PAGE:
Conservatives love to complain about Hollywood liberals hijacking our culture and our politics. With the likely seating of SNL-alum Al Franken in the Senate and the possible candidacy of actor Val Kilmer for New Mexico governor, you can expect such riffs to hit a fever pitch.
But there’s a dirty little secret behind this stereotype: The most successful celebrities turned politicians are Republicans.
Ronald Reagan began the modern celebrity-turned-politician era, with his unlikely campaign for California governor in 1966 before being elected president in 1980. Conservatives love to recall the Gipper giving the “evil empire” speech to the National Association of Evangelicals, but Reagan called Hollywood home for most of his adult life and Merv Griffin was a far more common family-dinner companion than Jerry Falwell. If he’d stayed a Democrat instead of changing his registration before running for office, the attack ads would have written themselves.
For all of Warren Beatty’s flirting with elected office, the next most successful statewide actor-turned-candidate is California’s current Governator, Arnold Schwarzenegger—a Republican. And when professional wrestler and sometime actor Jesse Ventura ran for governor of Minnesota, he did it as an independent, not a Democrat. (Clint Eastwood was elected mayor of Carmel, California, in a 1986 nonpartisan election—but it’s safe to say that Dirty Harry ain’t no Democrat.)
The actor trend holds also true for congressional campaigns—Fred Thompson and Sonny Bono won election to the Senate and the House, respectively, as Republicans. So did Hollywood song-and-dance man George Murphy, who served one term in the Senate from California in the late 1960s—and GOP Rep. Fred Grandy of Love Boat fame. The world’s first superstar, Shirley Temple, ran unsuccessfully for Congress as a Republican and later served as U.S. Ambassador to Ghana. Democrats have only the dude who played “Cooter” on The Dukes of Hazard to crow about.
Athletes turned congressman have a similar celebrity appeal, and here too Republicans are over-represented, from Hall of Fame pitcher and current Kentucky Sen. Jim Bunning to football stars Jack Kemp, J.C. Watts and Steve Largent—as well as once (and future?) Pennsylvania gubernatorial candidate Lynn Swann. Democrats have only former Knicks star and former New Jersey Sen. Bill Bradley to turn to for congressional chest bumps and courting the sports-bar vote.
So while the Ed Asners of the world love to protest, admittedly outnumbered Republican celebrities are more likely to actually run for office. This has its advantages: If Alec Baldwin had followed through on his threat to run for New York governor as a Democrat in 1998, we might have been deprived of his turn on 30 Rock—an unfair trade that would have been only to the tabloids’ benefit. And when liberal pop-culture figures do run for office, as Pulitzer Prize-winning author Upton Sinclair found in Great Depression-era California, they usually lose. (At least Sinclair got a book out of it—1935’s I, Candidate for Governor: And How I Got Licked.) See also the flops of Gore Vidal and Norman Mailer.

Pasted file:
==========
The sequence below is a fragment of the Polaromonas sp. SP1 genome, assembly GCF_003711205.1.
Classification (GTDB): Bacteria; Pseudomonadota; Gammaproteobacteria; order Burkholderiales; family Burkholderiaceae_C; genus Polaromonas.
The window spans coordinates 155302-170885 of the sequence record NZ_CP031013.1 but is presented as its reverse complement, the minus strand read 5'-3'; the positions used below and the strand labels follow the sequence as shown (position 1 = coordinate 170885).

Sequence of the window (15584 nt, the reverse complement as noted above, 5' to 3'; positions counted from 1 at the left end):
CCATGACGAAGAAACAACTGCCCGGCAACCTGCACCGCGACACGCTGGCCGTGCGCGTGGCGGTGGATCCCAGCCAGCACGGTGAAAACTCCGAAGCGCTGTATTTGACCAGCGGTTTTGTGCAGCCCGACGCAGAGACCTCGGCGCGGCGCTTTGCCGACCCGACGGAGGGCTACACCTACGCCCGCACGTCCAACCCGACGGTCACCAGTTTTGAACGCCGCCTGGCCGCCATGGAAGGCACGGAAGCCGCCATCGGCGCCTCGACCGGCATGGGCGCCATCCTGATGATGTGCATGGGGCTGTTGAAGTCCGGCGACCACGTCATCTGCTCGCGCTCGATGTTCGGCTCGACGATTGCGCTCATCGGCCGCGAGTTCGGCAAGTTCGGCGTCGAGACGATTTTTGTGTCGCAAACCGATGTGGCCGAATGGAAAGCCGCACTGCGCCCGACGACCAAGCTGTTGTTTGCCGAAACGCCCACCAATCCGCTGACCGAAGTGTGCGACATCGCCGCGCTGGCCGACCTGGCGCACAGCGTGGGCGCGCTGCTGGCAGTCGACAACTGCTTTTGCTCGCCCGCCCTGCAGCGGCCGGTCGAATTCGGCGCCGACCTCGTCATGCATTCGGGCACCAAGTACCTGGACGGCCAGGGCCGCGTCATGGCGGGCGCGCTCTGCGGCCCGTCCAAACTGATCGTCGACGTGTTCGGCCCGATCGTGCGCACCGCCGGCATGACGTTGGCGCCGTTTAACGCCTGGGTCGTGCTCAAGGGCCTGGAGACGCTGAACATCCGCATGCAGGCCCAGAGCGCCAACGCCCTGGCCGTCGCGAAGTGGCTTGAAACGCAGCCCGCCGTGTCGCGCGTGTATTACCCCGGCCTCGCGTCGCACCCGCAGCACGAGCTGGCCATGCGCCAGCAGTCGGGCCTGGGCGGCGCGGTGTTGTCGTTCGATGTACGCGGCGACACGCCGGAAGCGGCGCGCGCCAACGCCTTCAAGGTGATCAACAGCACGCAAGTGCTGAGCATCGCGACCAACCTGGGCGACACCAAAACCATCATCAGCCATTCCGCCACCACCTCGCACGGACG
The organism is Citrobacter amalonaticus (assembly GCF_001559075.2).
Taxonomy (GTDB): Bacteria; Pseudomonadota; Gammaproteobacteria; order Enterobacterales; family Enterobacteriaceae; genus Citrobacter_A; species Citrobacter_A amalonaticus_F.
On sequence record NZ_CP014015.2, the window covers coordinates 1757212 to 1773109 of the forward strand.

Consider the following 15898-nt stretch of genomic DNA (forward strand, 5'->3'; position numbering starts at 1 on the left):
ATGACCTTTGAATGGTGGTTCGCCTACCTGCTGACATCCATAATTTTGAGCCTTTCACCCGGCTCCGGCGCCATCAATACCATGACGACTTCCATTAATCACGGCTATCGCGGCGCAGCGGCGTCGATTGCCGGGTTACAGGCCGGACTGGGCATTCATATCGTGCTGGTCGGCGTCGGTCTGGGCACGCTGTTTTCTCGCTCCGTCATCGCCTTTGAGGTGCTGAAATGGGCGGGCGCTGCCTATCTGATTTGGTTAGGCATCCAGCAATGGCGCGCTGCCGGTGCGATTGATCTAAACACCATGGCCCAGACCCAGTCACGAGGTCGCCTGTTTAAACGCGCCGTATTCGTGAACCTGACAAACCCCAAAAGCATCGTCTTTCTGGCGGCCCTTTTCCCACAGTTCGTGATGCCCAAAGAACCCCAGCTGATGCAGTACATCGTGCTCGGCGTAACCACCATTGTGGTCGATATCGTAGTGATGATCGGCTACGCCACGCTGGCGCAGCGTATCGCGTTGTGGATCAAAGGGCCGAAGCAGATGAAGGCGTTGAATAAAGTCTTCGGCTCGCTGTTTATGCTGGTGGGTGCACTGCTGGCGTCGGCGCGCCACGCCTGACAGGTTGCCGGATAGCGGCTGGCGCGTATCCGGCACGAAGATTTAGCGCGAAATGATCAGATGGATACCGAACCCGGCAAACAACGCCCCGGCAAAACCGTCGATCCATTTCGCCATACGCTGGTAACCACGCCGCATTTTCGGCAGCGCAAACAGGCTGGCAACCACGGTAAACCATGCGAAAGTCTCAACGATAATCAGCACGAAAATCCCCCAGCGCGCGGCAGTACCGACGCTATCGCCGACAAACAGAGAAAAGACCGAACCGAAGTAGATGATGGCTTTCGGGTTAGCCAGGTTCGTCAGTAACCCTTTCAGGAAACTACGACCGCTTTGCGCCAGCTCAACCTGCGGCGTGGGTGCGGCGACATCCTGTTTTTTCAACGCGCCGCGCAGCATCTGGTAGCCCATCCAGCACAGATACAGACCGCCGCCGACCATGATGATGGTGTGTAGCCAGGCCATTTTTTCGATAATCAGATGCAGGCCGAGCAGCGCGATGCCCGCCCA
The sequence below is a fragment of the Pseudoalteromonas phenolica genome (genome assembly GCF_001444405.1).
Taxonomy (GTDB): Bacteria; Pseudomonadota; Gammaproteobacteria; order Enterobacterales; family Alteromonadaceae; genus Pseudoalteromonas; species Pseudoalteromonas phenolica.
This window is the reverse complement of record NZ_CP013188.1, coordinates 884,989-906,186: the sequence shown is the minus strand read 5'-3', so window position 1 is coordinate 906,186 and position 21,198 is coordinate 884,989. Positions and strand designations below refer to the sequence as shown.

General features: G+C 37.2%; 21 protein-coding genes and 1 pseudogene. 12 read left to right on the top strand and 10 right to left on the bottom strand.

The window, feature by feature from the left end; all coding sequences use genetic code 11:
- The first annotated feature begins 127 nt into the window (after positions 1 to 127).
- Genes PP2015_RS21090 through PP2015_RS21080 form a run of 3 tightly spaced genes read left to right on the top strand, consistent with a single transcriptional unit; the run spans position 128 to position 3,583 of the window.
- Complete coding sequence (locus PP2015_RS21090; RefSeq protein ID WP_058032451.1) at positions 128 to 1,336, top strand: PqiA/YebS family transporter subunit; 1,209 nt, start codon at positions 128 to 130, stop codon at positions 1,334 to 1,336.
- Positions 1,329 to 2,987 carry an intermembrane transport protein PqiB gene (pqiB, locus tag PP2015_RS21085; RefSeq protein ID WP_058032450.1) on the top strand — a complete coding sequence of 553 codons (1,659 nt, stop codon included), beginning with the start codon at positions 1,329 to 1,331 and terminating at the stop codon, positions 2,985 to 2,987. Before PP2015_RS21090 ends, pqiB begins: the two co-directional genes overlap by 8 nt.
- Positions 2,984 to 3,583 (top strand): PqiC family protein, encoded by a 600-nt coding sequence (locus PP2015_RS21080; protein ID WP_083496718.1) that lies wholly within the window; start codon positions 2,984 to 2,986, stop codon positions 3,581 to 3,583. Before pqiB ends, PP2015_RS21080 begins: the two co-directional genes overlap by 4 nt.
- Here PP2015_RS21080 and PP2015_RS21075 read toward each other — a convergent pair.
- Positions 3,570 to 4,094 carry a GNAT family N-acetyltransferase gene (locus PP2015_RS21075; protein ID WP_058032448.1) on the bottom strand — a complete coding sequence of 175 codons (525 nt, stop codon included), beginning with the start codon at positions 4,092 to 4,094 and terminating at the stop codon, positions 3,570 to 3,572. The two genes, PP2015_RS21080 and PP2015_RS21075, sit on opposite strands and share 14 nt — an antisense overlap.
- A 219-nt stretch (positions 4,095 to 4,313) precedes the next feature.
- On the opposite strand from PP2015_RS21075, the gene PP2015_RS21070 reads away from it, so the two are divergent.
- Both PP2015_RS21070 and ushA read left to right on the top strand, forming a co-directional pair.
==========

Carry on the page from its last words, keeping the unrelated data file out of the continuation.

Conservative populists are quick to indulge in sour-grapes celebrity-bashing, but they turn into hypocrites when the opportunity to rally around a Republican celebrity presents itself. The latest gossipy boomlet around having Forrest Gump and CSI star Gary Sinise serve as a next GOP savior (an idea first floated by The Daily Beast’s own Nicolle Wallace) is case in point. It’s an admission that the GOP needs not so much a rebranding as a facelift, and that personality often trumps policy, despite the McCain campaign’s “celebrity” ads. Following this line of logic could lead to a desperate candidate deployment of every center-right celebrity in existence, from Patricia Heaton to Tom Selleck to Kelsey Grammer to Bruce Willis. But any Democrat who tries to get in the arena will be immediately tarred as an inexperienced liberal elitist by talk radio.
The reality is that it takes courage to be a conservative in Hollywood—it can be a career-ending principled stand. But rather than demonizing popular culture and then wondering why they are unpopular among artists and young people, Republicans should play offense and make a case for their cultural relevance. There’s no reason that libertarians at least can’t make a compelling stand—independence is the essence of cool in America.
The bottom-line: Our Founding Fathers envisioned a citizens’ legislature. Actors, authors, and athletes have at least as valuable a perspective as people whose primary claim to office is high name-recognition because their fathers held high office before them. We could use more art in our politics; and less politics in our art.